Saturday, July 28, 2012

Internet communities/forums and moderators

It has been noticed through experimentation in psychology, that when normal everyday people are put into a position of power over a group of other people (especially if it's a team of people governing the actions of another group of people), it often happens that the people in power tend to act in a more and more abusive manner as time passes, especially if there's no deterrent to stop such an abuse.

Such a deterrent in real life situations is usually the law and the threat of severe punishment if a person in a position of power starts abusing that power. A typical setting where there's a constant struggle between the urge to abuse one's position of power and the fear of the consequences happens in prisons: It's a generally known fact that prison guards tend to become more and more abusive towards the prisoners if there are no deterrents to stop this. This has been verified with actual experiments.

Often even people who would never do such things may get lured into abusing their position due to peer pressure from their fellows who are also in the same position. It may start with a sense of duty and camaraderie between the members of the group in power. (In a way, it makes sense. The members of the group in power have to be able to trust each other so that nobody will go behind their backs or do anything harmful to the group, lest the consequences be severe. For example in a prison setting if there was severe disagreement, fighting and disorganization between the guards, they would be significantly less effective at controlling the prisoners and, for example, shutting prison riots as soon as possible.)

Because of this sense of duty towards their comrades, they may feel discouraged to criticize or report minor violations of proper conduct of their peers. In fact, the rest of the group might reprimand the one person who makes such a critique, with the rationale that if they don't keep their camaraderie, it would lead to chaos and disorganization, etc.

And without external deterrents, these "minor infractions" have a natural tendency to escalate. A few minor infractions may go uncriticized and unreported, and thus they become normal status quo. Then someone makes just a slightly worse infraction, which likewise is tolerated by the rest, and so on. (Only if someone goes way overboard, then something might be done. However, as time passes, and the standards of what's "going overboard" and what isn't gets higher and higher, the overall behavior will get worse and worse.)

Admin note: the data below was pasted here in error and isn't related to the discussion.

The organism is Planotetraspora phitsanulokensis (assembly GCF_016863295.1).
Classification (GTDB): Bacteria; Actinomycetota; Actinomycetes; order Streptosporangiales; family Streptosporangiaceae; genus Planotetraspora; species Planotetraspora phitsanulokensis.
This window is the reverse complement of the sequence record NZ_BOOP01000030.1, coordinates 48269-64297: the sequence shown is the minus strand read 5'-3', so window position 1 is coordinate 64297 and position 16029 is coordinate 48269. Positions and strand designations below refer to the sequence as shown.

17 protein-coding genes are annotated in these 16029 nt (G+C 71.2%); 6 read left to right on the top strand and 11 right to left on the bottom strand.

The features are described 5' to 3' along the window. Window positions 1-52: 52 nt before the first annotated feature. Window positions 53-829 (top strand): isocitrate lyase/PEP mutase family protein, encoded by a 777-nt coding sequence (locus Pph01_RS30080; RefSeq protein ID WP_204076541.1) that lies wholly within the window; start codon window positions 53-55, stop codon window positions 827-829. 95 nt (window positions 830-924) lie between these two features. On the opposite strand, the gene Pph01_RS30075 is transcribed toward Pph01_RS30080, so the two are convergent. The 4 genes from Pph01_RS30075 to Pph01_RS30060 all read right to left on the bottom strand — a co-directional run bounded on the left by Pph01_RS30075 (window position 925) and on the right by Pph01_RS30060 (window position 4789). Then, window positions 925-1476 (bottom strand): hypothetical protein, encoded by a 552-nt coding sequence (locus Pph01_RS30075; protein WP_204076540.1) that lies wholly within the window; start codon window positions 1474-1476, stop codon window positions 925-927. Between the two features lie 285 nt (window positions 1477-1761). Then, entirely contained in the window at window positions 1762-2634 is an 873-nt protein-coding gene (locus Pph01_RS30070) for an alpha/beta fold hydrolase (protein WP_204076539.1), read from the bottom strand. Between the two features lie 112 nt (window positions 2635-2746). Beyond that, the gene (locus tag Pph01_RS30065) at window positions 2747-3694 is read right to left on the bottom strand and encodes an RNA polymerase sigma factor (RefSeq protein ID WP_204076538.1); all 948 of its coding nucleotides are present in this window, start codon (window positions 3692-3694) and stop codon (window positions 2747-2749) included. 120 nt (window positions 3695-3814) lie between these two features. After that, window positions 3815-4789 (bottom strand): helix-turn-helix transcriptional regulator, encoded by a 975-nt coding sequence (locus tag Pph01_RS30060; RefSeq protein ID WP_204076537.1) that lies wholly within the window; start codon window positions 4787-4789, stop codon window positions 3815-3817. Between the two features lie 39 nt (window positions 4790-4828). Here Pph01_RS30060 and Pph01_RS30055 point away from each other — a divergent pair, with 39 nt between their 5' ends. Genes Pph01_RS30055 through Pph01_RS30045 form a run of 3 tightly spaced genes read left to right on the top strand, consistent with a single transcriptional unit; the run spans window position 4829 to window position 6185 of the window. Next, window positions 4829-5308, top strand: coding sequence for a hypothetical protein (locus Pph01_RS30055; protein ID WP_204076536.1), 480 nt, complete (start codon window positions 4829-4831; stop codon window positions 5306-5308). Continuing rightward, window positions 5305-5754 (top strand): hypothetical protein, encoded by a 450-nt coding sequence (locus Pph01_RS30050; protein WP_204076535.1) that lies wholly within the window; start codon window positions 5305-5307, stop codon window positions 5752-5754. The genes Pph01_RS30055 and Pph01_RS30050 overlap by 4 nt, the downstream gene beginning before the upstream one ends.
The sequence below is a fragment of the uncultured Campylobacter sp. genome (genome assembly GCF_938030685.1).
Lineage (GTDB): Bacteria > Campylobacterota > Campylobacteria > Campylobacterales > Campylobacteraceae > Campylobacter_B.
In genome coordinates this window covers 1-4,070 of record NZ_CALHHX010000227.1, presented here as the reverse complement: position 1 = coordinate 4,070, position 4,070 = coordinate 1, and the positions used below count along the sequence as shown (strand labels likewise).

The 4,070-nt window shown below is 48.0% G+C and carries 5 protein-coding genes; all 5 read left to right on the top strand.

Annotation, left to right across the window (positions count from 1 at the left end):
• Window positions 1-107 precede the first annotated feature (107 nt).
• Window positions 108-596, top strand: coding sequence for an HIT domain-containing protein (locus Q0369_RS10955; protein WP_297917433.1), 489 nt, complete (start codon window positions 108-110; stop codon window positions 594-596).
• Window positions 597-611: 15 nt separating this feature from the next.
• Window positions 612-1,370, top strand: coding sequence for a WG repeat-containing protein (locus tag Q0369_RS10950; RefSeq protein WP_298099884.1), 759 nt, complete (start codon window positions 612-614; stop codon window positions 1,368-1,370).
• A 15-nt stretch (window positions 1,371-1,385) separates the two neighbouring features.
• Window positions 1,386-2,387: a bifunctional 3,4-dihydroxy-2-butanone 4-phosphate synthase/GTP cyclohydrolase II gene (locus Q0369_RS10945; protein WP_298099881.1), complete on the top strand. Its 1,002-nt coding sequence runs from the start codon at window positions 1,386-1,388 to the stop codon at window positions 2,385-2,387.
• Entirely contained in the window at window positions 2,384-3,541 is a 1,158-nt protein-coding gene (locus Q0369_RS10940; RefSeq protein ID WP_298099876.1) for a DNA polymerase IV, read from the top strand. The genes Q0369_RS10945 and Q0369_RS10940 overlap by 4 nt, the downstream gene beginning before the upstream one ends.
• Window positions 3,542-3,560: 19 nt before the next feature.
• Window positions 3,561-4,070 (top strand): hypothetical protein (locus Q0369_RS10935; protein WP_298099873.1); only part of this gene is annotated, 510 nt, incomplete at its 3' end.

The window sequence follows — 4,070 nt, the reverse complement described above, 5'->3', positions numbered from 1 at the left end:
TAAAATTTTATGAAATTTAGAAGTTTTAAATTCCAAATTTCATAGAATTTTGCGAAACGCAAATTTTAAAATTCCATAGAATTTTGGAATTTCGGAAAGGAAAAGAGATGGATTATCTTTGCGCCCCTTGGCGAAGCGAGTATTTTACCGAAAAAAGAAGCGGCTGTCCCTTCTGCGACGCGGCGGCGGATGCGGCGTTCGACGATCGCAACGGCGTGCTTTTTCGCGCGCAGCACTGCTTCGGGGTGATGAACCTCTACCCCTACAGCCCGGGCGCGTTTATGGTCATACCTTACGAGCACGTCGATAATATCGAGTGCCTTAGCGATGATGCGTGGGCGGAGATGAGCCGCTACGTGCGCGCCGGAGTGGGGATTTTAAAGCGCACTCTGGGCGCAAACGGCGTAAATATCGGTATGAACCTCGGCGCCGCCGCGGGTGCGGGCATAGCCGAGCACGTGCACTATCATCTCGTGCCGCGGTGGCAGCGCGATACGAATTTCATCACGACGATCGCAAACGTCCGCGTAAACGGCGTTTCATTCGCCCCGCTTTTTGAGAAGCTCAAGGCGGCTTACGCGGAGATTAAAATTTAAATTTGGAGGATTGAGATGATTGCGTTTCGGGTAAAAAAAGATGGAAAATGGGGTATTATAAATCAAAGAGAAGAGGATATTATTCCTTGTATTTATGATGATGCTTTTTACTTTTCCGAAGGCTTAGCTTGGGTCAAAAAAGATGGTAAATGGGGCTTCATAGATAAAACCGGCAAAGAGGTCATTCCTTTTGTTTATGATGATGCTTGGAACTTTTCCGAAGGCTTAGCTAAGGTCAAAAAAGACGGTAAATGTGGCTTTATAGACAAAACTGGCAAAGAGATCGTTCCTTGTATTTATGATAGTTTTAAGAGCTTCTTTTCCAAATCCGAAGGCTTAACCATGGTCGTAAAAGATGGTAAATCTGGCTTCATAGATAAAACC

In the internet era there is an environment where precisely this kind of situation is in place, and it's special in that there's basically no external deterrent limiting how far those in power can go. This environment consists of online discussion forums, wikis and other such sites where people can submit material.

Of course the consequences of abusing a position of power are much more minor than in a real-life situation (such as a prison) because no people are physically involved in the process, but the same psychological phenomenon is still in full effect nevertheless.

Many website admins and moderators may be competent and always make rational and justified judgments on what is and isn't appropriate conduct. However, at least as many are also much more prone to abuse their position of power over regular users. Some of them can be quite petty and can not stand any critique on their decisions, and can overreact (eg. by completely banning a user for a minor infraction that would have not otherwise been even close to deserving such an action.)

The group mentality often plays a role in this as well. The over-reacting moderator may try to rationalize and justify his actions to the other moderators, and especially if he/she has been in the group for a significant amount of time, the others may easily let it slide (assuming they even pay attention to the incident at all in the first place...) The other moderators might feel deterred to reverse such actions or reprimand the over-reaction, because they may feel that they will be stepping on toes and causing animosity among the moderators and admins.

Some moderators may go way out of line way too often, and they might get kicked out of the group, but there are always those who find the fine line between being able to abuse their power against people they don't like, but not do so in such an egregious manner as to get kicked out. They will usually be good friends with the other moderators and admins, so there will be a strong sense of camaraderie between them, and thus the other members will be willing to defend him against criticism as well.

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